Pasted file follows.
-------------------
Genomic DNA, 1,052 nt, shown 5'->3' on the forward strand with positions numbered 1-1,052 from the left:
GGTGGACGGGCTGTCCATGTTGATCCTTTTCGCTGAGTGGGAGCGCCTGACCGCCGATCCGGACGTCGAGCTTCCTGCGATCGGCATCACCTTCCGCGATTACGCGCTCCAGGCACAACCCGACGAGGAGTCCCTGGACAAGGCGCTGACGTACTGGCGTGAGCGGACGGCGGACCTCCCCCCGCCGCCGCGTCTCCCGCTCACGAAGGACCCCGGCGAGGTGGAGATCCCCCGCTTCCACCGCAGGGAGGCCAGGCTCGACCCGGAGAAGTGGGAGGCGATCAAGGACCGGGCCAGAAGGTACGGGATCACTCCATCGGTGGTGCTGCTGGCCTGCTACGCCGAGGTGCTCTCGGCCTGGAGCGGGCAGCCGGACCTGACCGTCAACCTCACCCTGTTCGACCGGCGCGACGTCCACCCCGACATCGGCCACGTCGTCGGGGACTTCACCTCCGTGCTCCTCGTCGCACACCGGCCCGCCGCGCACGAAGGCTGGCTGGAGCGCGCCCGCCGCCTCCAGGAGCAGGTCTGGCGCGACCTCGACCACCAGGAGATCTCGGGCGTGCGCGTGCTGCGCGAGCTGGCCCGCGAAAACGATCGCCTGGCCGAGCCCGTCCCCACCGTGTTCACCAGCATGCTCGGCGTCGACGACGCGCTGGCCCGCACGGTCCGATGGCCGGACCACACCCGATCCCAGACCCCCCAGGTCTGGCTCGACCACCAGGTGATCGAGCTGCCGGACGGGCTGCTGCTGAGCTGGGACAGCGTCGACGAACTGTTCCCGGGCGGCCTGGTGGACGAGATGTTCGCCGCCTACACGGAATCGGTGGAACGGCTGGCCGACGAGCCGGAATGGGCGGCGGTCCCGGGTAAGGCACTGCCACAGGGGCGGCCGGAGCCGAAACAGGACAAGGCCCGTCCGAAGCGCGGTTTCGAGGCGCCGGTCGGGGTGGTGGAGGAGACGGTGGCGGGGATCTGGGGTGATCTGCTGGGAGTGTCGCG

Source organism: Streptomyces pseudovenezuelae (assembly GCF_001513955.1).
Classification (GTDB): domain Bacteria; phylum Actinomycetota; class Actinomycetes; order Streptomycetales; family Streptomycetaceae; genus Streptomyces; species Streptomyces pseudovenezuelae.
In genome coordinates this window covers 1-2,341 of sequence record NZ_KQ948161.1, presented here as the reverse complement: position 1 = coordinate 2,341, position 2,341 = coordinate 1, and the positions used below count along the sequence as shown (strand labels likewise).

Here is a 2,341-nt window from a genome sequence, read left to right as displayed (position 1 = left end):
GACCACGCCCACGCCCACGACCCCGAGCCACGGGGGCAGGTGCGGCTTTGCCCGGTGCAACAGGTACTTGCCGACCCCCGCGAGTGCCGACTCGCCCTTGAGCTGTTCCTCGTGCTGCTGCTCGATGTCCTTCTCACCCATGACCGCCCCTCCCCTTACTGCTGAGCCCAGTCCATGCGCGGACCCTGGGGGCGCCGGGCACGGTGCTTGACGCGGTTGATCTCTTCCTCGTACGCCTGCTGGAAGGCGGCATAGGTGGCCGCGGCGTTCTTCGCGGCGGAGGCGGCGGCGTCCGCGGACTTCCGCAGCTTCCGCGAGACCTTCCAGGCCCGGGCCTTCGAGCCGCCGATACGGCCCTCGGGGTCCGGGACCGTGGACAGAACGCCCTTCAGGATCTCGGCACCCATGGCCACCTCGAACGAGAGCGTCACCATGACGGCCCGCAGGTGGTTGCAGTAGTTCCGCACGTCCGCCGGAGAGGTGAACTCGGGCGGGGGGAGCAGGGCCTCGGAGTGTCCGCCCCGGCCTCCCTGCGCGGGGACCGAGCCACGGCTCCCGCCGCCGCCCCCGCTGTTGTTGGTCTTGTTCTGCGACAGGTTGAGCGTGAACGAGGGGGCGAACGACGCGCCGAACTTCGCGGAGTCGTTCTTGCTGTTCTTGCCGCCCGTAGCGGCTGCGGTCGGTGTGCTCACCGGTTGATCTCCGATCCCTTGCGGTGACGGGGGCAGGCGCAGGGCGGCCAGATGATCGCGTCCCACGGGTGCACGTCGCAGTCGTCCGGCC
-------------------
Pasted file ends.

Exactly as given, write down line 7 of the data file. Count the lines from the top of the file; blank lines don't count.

GACCACGCCCACGCCCACGACCCCGAGCCACGGGGGCAGGTGCGGCTTTGCCCGGTGCAACAGGTACTTGCCGACCCCCGCGAGTGCCGACTCGCCCTTGAGCTGTTCCTCGTGCTGCTGCTCGATGTCCTTCTCACCCATGACCGCCCCTCCCCTTACTGCTGAGCCCAGTCCATGCGCGGACCCTGGGGGCGCCGGGCACGGTGCTTGACGCGGTTGATCTCTTCCTCGTACGCCTGCTGGAAGGCGGCATAGGTGGCCGCGGCGTTCTTCGCGGCGGAGGCGGCGGCGTCCGCGGACTTCCGCAGCTTCCGCGAGACCTTCCAGGCCCGGGCCTTCGAGCCGCCGATACGGCCCTCGGGGTCCGGGACCGTGGACAGAACGCCCTTCAGGATCTCGGCACCCATGGCCACCTCGAACGAGAGCGTCACCATGACGGCCCGCAGGTGGTTGCAGTAGTTCCGCACGTCCGCCGGAGAGGTGAACTCGGGCGGGGGGAGCAGGGCCTCGGAGTGTCCGCCCCGGCCTCCCTGCGCGGGGACCGAGCCACGGCTCCCGCCGCCGCCCCCGCTGTTGTTGGTCTTGTTCTGCGACAGGTTGAGCGTGAACGAGGGGGCGAACGACGCGCCGAACTTCGCGGAGTCGTTCTTGCTGTTCTTGCCGCCCGTAGCGGCTGCGGTCGGTGTGCTCACCGGTTGATCTCCGATCCCTTGCGGTGACGGGGGCAGGCGCAGGGCGGCCAGATGATCGCGTCCCACGGGTGCACGTCGCAGTCGTCCGGCC